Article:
Many Aborigines today have lost touch with their foods and foodways, preferring instead the convenience of Western-style foods. Nevertheless, recognition of the health benefits to Aborigines of their traditional diet has resulted in active encouragement of hunter-gatherer practices, even if only to supplement store foods. In many areas, Aborigines have special hunting and fishing rights for species that are otherwise protected or subject to limitshough today their hunting typically involves firearms rather than clubs and spears.
See also Hunting and Gathering; Pacific Ocean Societies.
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Crawford, I. M. Traditional Aboriginal Plant Resources in the Kalumburu Area: Aspects in Ethno-economics. Perth: Western Australian Museum, 1982.
Isaacs, Jennifer. Bush Food: Aboriginal Food and Herbal Medicine. Sydney: Weldons, 1987.
Low, Tim. Bush Tucker: Australia's Wild Food Harvest. Sydney: Angus and Robertson, 1989.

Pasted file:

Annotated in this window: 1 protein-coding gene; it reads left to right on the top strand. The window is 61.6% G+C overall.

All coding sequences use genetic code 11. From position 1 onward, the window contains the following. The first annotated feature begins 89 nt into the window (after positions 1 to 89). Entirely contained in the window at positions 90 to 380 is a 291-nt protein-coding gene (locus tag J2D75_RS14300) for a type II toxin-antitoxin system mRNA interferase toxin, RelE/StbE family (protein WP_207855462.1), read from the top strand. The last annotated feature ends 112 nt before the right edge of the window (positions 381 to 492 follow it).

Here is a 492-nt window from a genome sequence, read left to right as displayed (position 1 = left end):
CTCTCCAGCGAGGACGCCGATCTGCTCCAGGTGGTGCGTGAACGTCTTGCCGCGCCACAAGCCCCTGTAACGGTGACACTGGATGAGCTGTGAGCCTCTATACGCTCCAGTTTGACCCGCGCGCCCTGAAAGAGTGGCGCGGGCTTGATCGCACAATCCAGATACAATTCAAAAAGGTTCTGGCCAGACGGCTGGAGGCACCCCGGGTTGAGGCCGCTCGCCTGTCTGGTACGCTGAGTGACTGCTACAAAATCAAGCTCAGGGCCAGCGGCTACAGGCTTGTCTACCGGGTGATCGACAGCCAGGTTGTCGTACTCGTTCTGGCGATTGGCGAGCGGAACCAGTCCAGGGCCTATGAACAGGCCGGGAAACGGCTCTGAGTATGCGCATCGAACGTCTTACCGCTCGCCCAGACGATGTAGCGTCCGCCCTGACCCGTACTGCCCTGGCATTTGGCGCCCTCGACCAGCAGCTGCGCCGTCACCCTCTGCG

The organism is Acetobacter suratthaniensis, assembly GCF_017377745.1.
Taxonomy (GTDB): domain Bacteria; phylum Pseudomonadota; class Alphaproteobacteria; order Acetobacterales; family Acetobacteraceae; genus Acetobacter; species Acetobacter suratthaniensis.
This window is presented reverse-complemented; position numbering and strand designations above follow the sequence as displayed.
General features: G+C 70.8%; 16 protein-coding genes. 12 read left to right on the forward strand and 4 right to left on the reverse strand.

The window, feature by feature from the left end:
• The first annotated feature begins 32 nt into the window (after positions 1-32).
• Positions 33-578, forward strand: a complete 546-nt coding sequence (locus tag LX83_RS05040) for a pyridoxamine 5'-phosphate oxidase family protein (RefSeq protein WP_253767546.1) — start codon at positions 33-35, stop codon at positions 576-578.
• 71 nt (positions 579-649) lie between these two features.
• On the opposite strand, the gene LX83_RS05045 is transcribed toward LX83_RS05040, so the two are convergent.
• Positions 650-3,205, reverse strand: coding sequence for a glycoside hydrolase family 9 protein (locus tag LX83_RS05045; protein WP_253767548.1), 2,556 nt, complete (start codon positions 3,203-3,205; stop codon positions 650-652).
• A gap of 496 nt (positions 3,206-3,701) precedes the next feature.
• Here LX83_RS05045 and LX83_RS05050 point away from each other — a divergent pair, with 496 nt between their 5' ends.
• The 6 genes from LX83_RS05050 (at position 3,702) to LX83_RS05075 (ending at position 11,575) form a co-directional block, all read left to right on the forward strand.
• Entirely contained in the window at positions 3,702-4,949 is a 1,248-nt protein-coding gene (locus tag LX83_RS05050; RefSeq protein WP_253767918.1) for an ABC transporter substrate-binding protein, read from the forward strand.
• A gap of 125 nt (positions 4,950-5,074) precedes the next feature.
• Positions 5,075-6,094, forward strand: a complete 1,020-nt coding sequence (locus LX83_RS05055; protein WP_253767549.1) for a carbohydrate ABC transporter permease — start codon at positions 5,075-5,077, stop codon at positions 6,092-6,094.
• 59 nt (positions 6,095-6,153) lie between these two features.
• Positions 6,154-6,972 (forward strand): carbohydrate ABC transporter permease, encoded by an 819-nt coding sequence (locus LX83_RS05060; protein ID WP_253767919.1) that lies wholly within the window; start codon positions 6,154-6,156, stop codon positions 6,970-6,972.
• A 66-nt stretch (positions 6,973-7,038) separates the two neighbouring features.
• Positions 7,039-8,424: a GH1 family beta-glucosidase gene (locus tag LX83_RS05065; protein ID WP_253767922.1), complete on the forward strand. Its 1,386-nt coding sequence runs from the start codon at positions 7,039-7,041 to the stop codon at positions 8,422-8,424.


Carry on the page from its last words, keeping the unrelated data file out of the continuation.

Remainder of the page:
Meehan, Betty. Shell Bed to Shell Midden. Canberra: Australian Institute of Aboriginal Studies, 1982.
Rose, Frederick G. G. The Traditional Mode of Production of the Australian Aborigines. Sydney: Angus and Robertson, 1987.
Stewart, Kathy, and Bob Percival. Bush Foods of New South Wales: A Botanic Record and an Aboriginal Oral History. Sydney: Royal Botanic Gardens, 1997.
Zola, Nelly, and Beth Gott. Koorie Plants, Koorie People: Traditional Aboriginal Food, Fibre, and Healing Plants of Victoria. Canberra: Koorie Heritage Trust, 1992.